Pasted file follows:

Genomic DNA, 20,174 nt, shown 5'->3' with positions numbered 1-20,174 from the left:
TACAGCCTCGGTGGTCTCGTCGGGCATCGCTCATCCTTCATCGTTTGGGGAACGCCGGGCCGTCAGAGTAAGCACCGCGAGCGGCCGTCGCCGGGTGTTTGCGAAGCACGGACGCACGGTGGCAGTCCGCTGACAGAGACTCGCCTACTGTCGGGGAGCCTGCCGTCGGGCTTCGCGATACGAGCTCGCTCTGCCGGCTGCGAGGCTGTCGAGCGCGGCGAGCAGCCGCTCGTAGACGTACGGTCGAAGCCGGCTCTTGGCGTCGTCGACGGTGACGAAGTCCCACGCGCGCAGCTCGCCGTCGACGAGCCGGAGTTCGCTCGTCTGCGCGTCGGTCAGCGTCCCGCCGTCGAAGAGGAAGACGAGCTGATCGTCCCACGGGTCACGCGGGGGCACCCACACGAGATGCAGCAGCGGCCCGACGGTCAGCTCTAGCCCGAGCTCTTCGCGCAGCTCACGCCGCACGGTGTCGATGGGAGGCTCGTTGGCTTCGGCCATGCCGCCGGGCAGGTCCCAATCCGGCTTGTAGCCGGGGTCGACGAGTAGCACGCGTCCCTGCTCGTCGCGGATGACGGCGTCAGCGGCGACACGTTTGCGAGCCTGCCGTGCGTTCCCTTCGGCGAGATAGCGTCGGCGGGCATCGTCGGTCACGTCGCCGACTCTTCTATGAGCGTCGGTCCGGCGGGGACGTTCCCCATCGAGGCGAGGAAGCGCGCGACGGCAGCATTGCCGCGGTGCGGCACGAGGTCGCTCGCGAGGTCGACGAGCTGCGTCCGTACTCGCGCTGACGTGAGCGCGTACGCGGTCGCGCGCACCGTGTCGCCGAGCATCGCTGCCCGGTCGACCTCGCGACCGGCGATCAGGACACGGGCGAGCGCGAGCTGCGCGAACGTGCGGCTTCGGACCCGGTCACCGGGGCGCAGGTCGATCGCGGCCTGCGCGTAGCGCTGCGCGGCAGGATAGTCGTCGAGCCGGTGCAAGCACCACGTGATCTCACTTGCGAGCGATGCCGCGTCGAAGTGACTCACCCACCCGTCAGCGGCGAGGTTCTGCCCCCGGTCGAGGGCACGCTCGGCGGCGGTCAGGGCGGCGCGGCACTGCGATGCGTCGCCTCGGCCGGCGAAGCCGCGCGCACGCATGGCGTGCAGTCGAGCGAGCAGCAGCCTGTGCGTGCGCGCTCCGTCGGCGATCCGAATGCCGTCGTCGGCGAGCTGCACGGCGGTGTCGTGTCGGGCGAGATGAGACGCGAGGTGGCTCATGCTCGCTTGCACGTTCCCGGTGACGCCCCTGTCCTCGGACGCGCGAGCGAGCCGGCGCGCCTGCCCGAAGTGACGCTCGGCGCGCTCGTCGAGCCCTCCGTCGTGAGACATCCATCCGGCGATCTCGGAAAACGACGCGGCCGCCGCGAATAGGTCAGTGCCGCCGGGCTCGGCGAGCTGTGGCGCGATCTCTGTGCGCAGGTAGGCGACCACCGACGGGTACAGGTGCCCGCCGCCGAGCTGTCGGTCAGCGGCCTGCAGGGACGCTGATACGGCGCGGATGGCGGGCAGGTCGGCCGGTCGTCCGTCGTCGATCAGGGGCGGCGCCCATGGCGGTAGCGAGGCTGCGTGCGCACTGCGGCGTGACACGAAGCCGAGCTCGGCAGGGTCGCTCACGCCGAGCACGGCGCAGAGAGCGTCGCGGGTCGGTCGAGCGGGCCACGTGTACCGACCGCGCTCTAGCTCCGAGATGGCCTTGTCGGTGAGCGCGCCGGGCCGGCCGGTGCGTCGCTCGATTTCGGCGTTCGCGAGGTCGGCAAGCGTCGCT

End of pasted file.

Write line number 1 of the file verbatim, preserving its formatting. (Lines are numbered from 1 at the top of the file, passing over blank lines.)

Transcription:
Genomic DNA, 20,174 nt, shown 5'->3' with positions numbered 1-20,174 from the left: